When Big was around 12 or 13 she read pretty much constantly, often books I was interested in – we’d rush to be first at a new YA, and wait impatiently for the other to finish so that we could discuss it.
Small is a different kettle of fish. Although he is an extremely competent reader, his first pleasure is gaming – anything with a screen. He does read, but it takes something a bit special to tempt him away from his games. Having said that, he goes to bed every night with an audio book, and discovering that we can borrow them from the library was a massive relief – there’s only so many times even the most ardent HP fan can listen to the dulcet tones of Stephen Fry.
This was how we found Andy Briggs (twitter and website) – via his hero.com and villain.net books. (Do authors get PLR on audio books? I do hope so!) Which meant that when I was offered the start of his new series for review I leapt at the chance, on Small’s behalf of course. The book’s arrival tied in beautifully with a weekend away at Kentwell Hall, which meant no audio books or gaming as we were caravanning.
Small employs a first chapter rule on assessing books – that’s the minimum he reads to decide whether he’ll go on. After a few minutes reading, I asked how it was going. “I’m on page 37” was the reply – first chapter rule passed with flying colours. He read the whole book in two evenings, and really enjoyed it.
Writing reviews isn’t his favourite activity – but I asked him to supply a paragraph anyway, so here you go.
I’ve read and enjoyed previous books by Andy Briggs, so when I was given The Inventory: Iron Fist I was definitely interested. The first thing I thought about it was that its concept is very similar to the SCP Foundation Wiki or Warehouse 13- A location or organization dedicated to containment of unusual objects. In The Inventory’s case, it’s made to store highly advanced technology deemed too much for the world to deal with (whereas Warehouse 13 is dedicated to practically anything weird and SCP Foundation by definition studies anomalous objects), which, as an occasional reader of SCP Foundation myself, I found slightly disappointing- The idea’s been done before, and it’s not massively outlandish on its own, so this book definitely doesn’t get many points for originality. The character types used aren’t particularly new either- super-genius, stupid bully, and popular girl. But whether or not it’s original it’s still quite an entertaining read and got several laughs out of me.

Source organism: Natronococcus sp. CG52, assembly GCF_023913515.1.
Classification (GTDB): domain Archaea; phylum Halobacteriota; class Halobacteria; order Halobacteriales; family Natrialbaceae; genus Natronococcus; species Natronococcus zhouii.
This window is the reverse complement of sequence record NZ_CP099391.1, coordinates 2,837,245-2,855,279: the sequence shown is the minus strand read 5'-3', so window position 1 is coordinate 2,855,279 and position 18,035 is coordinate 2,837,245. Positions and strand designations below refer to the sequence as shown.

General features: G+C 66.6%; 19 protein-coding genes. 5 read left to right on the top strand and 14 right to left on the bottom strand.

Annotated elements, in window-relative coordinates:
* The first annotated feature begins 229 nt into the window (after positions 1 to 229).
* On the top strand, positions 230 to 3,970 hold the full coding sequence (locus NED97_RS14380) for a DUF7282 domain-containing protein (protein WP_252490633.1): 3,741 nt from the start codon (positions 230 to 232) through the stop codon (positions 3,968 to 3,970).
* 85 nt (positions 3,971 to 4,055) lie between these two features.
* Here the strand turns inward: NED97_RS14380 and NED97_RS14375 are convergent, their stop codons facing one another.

I’m going to go with that being a positive response 🙂 (He’s 12. Enthusiasm is not his middle name!)
So are you interested?
The Rules: if you find a secret inventory of utterly deadly battle tech.
1) Do not try it.
2) Do not tell anyone.
3) Do NOT let thieves in behind you.
What’s more secret than top-secret? The Inventory. Home to the deadliest inventions the world isn’t ready for. Invisible camouflage. HoverBoots. Indestructible metals. Plus a giant creature of chaos: war robot Iron Fist. No one has ever broken past the state-of- the-art AI security system. (Seriously, most bad guys have no idea this stuff is even there.)
Problem 1: the security robot wasn’t ready for a gang of kids wandering in.
Problem 2: they’ve ONLY brought the ruthless Shadow Helix gang in behind them. Seriously dumb, but it’s a bit late for ‘sorry’.
Say hello to trouble: the Iron Fist is in the wrong hands!
If you are, I’ve good news for you. I have a copy to give away! Entry via the rafflecopter widget below – good luck.
Disclosure: we were supplied with a copy of Iron Fist for review, links may be affiliate links.
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